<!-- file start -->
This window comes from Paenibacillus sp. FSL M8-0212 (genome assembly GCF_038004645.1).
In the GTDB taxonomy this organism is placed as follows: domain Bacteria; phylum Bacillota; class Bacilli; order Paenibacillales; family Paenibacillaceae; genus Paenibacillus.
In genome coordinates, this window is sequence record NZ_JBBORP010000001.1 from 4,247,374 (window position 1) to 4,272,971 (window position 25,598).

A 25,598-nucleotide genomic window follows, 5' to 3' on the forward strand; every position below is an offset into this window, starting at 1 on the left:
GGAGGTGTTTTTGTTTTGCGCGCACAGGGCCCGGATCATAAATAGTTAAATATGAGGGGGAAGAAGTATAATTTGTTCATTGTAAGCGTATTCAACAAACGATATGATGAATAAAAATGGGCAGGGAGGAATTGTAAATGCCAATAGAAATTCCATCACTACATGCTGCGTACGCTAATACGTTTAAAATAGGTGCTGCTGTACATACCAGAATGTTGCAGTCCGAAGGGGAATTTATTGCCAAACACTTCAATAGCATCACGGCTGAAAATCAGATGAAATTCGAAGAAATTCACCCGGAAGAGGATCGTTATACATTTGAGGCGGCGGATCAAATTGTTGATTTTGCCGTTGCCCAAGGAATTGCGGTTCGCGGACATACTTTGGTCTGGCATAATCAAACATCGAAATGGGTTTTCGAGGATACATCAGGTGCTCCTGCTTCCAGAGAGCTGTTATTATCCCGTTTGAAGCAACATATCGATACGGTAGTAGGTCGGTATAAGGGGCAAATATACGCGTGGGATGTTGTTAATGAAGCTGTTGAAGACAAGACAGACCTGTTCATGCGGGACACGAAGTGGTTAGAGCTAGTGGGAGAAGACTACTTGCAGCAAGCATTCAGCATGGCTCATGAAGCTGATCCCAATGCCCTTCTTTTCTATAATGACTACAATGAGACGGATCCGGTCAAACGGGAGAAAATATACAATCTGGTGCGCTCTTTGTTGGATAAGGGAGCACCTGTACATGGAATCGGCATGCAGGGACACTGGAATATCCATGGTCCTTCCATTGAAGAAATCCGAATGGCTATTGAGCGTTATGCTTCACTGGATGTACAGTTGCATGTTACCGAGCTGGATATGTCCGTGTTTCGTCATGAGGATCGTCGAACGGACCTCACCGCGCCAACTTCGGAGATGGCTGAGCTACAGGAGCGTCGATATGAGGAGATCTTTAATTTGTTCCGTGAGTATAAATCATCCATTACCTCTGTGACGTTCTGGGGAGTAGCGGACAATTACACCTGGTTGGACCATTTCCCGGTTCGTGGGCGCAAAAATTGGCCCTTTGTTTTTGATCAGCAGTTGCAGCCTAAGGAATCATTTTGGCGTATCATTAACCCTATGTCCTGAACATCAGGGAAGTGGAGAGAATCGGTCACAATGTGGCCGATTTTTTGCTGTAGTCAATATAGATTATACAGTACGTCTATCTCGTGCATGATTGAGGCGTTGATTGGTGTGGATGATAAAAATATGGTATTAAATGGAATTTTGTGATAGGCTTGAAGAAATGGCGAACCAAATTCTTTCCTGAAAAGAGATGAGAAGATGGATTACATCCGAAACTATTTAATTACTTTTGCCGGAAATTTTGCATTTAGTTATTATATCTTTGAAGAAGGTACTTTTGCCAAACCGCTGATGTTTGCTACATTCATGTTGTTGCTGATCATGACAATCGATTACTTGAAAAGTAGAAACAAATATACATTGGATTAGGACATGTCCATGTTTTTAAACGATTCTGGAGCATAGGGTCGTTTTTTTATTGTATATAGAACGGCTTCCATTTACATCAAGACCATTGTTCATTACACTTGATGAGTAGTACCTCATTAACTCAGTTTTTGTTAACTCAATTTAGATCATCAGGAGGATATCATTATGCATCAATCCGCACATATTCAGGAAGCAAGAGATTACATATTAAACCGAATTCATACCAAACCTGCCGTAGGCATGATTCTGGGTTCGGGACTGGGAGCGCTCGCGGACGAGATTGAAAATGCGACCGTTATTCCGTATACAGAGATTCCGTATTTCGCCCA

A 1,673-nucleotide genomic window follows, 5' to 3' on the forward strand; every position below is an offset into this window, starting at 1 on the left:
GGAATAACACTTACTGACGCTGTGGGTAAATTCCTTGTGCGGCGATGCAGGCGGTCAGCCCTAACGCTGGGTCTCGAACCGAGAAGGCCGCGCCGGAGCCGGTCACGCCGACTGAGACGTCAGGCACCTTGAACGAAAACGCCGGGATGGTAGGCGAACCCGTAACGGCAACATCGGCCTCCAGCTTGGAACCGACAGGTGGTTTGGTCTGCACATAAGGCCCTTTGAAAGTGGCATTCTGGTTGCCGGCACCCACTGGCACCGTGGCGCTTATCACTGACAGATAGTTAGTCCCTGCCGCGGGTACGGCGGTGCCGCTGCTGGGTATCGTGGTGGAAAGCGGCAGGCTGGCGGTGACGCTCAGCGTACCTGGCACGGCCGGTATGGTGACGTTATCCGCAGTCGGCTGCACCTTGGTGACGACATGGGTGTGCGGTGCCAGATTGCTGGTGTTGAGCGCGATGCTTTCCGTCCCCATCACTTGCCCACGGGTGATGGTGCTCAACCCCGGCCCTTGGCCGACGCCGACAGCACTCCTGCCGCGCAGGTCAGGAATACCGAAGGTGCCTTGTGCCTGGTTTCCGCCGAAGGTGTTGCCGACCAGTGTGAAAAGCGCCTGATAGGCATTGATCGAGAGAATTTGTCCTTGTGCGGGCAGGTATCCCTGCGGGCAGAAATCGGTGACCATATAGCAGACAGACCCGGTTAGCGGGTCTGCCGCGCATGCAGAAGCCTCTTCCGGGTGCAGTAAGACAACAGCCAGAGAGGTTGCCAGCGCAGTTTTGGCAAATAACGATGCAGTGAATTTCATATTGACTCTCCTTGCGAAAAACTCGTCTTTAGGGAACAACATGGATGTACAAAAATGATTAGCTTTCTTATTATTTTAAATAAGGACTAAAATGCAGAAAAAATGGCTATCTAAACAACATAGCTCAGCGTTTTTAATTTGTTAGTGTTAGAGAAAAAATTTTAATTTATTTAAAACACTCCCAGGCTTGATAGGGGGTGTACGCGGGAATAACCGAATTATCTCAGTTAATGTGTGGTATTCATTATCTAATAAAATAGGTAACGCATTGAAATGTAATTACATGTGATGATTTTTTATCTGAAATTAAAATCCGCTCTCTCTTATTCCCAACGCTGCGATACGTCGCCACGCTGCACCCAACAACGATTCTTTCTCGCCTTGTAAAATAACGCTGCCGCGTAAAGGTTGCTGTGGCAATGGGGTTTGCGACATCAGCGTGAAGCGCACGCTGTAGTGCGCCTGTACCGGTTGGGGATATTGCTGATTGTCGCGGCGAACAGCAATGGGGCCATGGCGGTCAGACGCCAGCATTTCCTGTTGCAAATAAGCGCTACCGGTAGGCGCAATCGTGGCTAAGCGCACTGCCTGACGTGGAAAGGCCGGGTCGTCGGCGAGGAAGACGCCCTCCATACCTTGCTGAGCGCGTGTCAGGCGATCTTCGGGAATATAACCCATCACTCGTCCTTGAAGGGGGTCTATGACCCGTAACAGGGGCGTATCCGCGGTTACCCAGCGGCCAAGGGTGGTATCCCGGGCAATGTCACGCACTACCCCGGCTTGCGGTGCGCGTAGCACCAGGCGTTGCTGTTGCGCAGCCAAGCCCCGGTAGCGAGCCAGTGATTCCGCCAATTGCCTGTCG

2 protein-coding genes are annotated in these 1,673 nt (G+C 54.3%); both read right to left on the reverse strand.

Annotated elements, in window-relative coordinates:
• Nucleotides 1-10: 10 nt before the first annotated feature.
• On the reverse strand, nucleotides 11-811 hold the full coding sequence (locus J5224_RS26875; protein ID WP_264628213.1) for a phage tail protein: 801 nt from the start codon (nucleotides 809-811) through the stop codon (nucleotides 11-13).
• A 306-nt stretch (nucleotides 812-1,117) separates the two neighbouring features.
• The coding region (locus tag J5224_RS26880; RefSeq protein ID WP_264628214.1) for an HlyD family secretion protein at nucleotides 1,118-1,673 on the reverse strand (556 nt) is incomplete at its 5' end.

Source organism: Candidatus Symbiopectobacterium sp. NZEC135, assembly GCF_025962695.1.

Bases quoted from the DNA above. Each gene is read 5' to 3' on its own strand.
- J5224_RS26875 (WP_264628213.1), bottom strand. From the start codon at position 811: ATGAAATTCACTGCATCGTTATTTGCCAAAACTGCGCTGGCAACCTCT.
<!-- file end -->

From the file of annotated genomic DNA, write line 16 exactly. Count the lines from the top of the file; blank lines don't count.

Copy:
- J5224_RS26875 (WP_264628213.1), bottom strand. From the start codon at position 811: ATGAAATTCACTGCATCGTTATTTGCCAAAACTGCGCTGGCAACCTCT.